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Tesla releases new software update with adaptive suspension damping improvements and more

Tesla started releasing a new software update this week with improvements to Model S and Model X’s new adaptive suspension damping and more.

In April, Tesla launched the new Raven Model S and Model X vehicles with a series of upgrades, including a new adaptive suspension.

The automaker described the new suspension:

We’ve also upgraded our air suspension system for Model S and Model X with fully-adaptive damping, giving it an ultra-cushioned feel when cruising on the highway or using Autopilot, and a responsive, exhilarating confidence during dynamic driving.

One of the selling points was that Tesla would be more easily able to modify the suspension through Tesla’s over-the-air software update system.

With a new software update (2019.28.3.1) this week, Tesla started those modifications to the suspension.

Tesla wrote in the release notes:

Ride comfort is improved for high speed driving. Both Standard and Sport modes now have updated suspension damping algorithms to adapt better at speeds above 160 km/h (100 mph). To adjust Adaptive Suspension Damping tap Controls > Suspension. As always, please drive responsibly.

Of course, the update only affects Model S and Model X vehicles made in the last few months, but the same update also brings other features and changes depending on which car you have.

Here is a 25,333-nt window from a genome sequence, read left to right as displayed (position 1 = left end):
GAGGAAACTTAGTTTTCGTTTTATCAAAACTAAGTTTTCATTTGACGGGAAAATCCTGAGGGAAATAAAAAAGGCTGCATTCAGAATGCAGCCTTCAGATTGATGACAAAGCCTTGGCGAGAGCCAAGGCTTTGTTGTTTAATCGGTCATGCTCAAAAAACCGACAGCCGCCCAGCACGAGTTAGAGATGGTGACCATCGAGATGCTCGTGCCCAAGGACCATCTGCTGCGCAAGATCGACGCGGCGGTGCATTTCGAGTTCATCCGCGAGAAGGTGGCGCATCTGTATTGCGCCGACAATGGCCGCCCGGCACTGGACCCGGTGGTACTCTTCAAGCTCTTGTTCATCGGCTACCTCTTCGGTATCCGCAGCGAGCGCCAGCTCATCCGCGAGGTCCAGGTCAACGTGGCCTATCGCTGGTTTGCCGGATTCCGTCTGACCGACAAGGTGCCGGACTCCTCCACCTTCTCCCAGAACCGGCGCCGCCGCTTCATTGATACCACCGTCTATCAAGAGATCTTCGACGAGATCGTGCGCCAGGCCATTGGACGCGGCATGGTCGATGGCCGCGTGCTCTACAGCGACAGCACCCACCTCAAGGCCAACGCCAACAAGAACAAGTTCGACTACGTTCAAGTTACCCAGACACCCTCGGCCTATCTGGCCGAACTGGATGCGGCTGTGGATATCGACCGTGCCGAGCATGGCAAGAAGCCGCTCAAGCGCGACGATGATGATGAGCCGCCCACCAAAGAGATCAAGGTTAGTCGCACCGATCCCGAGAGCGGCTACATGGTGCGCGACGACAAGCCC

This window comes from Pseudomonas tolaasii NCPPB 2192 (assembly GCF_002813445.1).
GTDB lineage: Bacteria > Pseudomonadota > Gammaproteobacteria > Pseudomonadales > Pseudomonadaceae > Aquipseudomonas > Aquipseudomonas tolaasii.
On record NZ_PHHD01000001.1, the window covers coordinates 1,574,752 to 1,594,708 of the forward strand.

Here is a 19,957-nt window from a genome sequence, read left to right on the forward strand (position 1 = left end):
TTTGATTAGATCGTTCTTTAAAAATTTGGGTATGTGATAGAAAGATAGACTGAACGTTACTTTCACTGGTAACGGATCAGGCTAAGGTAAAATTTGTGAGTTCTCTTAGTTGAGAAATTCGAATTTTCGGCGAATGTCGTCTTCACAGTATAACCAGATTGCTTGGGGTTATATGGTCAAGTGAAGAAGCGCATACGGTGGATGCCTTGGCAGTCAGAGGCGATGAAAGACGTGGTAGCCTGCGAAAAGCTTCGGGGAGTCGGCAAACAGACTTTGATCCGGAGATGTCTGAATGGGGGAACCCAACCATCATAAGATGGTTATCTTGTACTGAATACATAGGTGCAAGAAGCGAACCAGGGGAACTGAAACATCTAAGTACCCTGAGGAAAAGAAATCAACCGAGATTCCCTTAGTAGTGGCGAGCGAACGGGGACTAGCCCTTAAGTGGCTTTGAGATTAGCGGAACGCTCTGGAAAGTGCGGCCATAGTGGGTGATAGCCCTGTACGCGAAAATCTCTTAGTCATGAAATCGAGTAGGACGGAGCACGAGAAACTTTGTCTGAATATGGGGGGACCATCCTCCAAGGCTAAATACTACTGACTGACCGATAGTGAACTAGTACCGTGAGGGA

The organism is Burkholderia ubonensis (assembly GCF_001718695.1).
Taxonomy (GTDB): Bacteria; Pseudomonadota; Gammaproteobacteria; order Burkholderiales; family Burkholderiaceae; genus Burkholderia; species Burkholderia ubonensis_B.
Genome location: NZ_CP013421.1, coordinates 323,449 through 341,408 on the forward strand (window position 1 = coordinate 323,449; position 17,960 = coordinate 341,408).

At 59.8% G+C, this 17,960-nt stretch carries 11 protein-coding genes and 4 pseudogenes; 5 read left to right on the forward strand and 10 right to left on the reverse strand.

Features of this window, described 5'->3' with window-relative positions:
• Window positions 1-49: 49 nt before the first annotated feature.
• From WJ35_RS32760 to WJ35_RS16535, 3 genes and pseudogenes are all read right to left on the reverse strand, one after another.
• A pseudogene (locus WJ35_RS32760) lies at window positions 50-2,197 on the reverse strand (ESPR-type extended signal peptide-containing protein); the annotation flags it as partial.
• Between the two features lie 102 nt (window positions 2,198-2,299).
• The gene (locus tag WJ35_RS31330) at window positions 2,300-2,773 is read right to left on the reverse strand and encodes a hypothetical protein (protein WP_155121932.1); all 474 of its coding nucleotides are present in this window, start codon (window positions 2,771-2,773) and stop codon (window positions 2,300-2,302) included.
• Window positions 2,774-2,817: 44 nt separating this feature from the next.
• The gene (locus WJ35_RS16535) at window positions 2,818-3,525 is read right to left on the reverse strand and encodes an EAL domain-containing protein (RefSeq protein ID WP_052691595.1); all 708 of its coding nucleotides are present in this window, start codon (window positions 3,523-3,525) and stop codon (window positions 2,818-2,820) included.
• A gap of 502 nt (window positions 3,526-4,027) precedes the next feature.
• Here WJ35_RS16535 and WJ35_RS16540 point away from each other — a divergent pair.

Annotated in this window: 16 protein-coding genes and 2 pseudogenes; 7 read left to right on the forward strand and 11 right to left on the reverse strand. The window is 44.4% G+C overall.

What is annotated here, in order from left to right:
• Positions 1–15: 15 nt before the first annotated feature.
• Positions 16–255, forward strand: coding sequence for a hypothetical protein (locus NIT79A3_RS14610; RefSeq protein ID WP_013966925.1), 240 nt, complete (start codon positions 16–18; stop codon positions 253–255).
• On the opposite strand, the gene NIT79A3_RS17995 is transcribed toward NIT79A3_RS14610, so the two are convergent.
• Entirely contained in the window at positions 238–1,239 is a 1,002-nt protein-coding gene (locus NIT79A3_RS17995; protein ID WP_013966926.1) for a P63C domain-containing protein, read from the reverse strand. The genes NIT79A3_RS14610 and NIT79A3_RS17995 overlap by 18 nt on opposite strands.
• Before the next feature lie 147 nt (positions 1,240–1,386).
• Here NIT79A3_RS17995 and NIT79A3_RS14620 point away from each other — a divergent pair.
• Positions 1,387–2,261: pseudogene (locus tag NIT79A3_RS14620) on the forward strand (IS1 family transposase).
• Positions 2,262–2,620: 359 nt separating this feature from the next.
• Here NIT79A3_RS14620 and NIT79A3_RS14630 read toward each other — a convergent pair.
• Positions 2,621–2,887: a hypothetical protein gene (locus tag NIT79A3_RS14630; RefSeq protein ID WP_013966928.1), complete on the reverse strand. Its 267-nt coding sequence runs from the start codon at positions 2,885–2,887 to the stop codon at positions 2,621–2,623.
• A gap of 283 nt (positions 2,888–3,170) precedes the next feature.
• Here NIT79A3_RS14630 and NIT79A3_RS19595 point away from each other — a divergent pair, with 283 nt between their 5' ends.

For example, Tesla included media volume improvements:

To make it easier to speak when dropping off or picking up passengers, music volume will be lowered when any door is opened. Additionally, while your phone is paired to Bluetooth media, the audio volume will match the vehicle’s volume level regardless of your phone volume settings.

Owners who haven’t received Tesla’s new in-car chess game might also get it in this new software update.

Electrek’s Take

We are already starting to see the benefit of Tesla’s new upgradable suspension.

If they can indeed bring significant improvements through over-the-air software update, hopefully this becomes the new standard, and Tesla brings the suspension to other models.

For now, though, we are talking about improvements at speeds above 160 km/h (100 mph), which shouldn’t be really helpful for most drivers outside of German owners and people who are OK with regularly breaking the law.

Either way, we are going to follow the upcoming updates to the suspension.

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